City And Colour’s—or Alexisonfire’s—Dallas Green has musically ventured out on his own for the third time. Green steps out a bit farther from the work on his previous releases and becomes more comfortable in his own solo skin with his most recent album, Little Hell, literally taking his musical influences and amplifying them.


“We Found Each Other In The Dark” opens the album on Green’s usual formula—soft, beautiful melodies and an acoustic guitar as the backbone—but then adds brushes against drumskins and bending electric guitar notes. “The Grand Optimist” is more blues-driven with deep twangy guitars in the beginning, then blending in heavy echoing keyboards with Green’s chilling gospel-like delivery.


Lyrically, the album is a snapshot of Green’s personal trials. Title track “Little Hell” celebrates the ups and downs in love, set to the background of a full plugged-in backing band complete with bass and drums. “Fragile Bird” has an indie-rock spin with a funky fuzzed-out guitar, but like everything Green does, it still has soulful sincerity. The acoustic ballad “Northern Wind” is what Green does best, quiet enough that you can hear fingers sliding against guitar strings, and soft cello adds dimension. “Sorrowing Man” broods and sways, and the chorus of “Silver And Gold” (“Everything I loved and fear had all at once disappeared”) is drenched in haunting uncertainty. The album closes on “Hope For Now,” with inward, self-critical yet hopeful lyrics (“How can I instill such hope but be left with none of my own?/What if I could sing just one song and it might save somebody’s life?”) and musically aching, driven piano notes giving way to distorted guitar solos and shimmering drum cymbals.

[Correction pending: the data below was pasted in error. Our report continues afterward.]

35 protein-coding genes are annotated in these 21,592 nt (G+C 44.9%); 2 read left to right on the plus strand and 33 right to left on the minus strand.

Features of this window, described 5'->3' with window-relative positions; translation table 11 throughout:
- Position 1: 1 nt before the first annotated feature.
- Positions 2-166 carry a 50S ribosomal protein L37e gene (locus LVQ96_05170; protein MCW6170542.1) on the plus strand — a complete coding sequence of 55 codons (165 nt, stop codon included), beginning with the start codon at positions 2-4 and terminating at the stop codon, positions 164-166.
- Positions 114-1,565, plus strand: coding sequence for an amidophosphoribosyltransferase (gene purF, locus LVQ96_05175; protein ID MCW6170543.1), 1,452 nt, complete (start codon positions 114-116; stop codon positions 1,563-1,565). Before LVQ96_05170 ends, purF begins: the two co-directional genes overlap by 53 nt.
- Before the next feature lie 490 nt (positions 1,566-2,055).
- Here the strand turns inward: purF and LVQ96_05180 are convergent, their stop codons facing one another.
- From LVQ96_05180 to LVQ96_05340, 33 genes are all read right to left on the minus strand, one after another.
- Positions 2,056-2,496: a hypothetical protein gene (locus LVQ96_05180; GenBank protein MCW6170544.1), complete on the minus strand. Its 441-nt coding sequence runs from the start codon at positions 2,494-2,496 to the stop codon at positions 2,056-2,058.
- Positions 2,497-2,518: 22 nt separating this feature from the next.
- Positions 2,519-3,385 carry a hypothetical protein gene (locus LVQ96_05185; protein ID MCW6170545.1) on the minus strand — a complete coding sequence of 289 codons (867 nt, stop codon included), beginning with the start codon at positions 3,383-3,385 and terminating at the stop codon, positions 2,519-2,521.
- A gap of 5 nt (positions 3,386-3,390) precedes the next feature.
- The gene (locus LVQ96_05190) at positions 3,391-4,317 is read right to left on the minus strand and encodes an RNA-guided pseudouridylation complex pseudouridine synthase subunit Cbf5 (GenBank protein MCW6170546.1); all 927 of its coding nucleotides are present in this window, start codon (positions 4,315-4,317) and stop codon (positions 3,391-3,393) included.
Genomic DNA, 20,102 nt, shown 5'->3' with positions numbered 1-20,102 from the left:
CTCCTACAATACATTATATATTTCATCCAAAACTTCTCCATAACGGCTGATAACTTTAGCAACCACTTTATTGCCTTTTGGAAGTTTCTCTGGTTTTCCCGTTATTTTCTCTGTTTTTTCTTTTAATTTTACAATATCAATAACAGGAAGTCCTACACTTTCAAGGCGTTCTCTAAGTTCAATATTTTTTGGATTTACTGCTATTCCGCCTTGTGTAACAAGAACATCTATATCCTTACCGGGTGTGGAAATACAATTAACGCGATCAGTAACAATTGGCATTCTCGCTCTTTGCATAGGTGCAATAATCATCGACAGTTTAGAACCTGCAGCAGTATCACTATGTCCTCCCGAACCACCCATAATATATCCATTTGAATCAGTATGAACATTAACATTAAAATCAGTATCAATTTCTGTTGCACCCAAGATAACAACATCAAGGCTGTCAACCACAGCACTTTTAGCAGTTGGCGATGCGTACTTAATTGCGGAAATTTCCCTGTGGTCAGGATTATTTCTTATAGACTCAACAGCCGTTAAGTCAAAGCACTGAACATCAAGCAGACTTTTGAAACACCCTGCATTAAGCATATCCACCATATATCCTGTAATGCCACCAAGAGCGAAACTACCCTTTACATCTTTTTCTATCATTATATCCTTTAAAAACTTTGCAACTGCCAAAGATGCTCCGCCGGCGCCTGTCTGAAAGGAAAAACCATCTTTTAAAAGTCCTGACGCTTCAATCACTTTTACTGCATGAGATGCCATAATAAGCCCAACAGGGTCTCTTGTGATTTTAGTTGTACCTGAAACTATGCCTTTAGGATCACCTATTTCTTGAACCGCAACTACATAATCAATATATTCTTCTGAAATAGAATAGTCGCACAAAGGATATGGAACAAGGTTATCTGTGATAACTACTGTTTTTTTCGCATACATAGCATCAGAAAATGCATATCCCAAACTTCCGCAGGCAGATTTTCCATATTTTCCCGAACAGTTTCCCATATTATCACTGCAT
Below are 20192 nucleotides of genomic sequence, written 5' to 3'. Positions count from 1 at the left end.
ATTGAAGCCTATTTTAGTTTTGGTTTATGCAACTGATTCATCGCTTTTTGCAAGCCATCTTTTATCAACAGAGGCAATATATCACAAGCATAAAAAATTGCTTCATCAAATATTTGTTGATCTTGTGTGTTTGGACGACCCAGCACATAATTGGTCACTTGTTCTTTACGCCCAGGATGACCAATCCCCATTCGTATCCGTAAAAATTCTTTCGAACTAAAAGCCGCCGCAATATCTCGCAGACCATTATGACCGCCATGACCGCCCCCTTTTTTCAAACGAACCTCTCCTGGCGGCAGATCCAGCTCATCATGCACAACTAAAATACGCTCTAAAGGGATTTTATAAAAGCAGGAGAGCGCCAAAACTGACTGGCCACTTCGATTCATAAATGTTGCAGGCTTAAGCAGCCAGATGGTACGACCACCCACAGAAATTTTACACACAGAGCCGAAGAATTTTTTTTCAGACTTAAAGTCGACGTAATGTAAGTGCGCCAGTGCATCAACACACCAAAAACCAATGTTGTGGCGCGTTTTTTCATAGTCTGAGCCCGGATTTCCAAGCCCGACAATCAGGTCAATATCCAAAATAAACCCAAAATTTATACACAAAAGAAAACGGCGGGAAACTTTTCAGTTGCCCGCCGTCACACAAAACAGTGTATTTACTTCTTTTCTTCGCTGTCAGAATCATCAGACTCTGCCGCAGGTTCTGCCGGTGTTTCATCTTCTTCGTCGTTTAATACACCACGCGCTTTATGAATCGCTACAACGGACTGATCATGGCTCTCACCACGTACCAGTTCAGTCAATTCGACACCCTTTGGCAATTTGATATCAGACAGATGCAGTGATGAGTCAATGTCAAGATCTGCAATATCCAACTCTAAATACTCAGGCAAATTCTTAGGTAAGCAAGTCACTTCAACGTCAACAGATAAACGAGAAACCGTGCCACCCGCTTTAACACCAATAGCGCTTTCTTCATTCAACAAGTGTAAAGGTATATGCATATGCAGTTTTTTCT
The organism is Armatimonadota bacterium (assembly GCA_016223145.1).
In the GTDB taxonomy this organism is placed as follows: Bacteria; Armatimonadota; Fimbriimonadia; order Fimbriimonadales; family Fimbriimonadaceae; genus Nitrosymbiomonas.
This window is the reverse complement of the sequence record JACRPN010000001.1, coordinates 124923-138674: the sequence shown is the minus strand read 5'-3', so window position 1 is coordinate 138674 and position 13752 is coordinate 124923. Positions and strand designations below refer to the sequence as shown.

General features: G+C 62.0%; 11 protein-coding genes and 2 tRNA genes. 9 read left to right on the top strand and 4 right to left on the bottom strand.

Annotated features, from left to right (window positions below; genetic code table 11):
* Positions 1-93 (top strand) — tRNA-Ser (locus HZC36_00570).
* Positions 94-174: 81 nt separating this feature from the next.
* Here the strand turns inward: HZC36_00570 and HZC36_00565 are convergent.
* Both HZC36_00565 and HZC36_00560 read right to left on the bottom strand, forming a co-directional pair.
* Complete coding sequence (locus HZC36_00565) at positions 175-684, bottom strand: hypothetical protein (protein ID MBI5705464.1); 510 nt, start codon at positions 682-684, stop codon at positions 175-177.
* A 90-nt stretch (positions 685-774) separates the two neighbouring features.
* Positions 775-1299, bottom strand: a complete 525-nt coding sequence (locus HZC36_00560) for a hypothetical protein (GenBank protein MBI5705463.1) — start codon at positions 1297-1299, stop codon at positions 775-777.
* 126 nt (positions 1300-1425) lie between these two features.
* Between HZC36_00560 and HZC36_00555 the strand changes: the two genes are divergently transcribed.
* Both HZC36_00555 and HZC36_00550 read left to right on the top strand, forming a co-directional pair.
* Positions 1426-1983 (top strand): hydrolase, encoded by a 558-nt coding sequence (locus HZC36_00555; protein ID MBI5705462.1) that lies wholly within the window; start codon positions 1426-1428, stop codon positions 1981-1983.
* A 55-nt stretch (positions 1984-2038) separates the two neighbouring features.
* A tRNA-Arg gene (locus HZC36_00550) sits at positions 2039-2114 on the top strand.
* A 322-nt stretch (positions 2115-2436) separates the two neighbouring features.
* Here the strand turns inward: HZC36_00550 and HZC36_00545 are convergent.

Progression is Green’s forte, starting out with nothing but his voice and an acoustic guitar on 2005’s Sometimes, then building with soft drums and harmonica flourishes on 2008’s Bring Me Your Love. Fans of City And Colour’s previous albums will recognize the folk, indie-rock, country and blues influences, but these ideas are fully developed through Little Hell’s production. Producer Alex Newport (Death Cab For Cutie, Mars Volta) captures a more complete and complex sound with lush acoustics and electric instrumentation that moves the album along, providing a live-show atmosphere recorded and mixed straight to tape. Green is no longer just a man with his guitar; he’s got the confidence to turn what started out as a side project into a fully functioning entity, mastering his role and presence as a solo artist.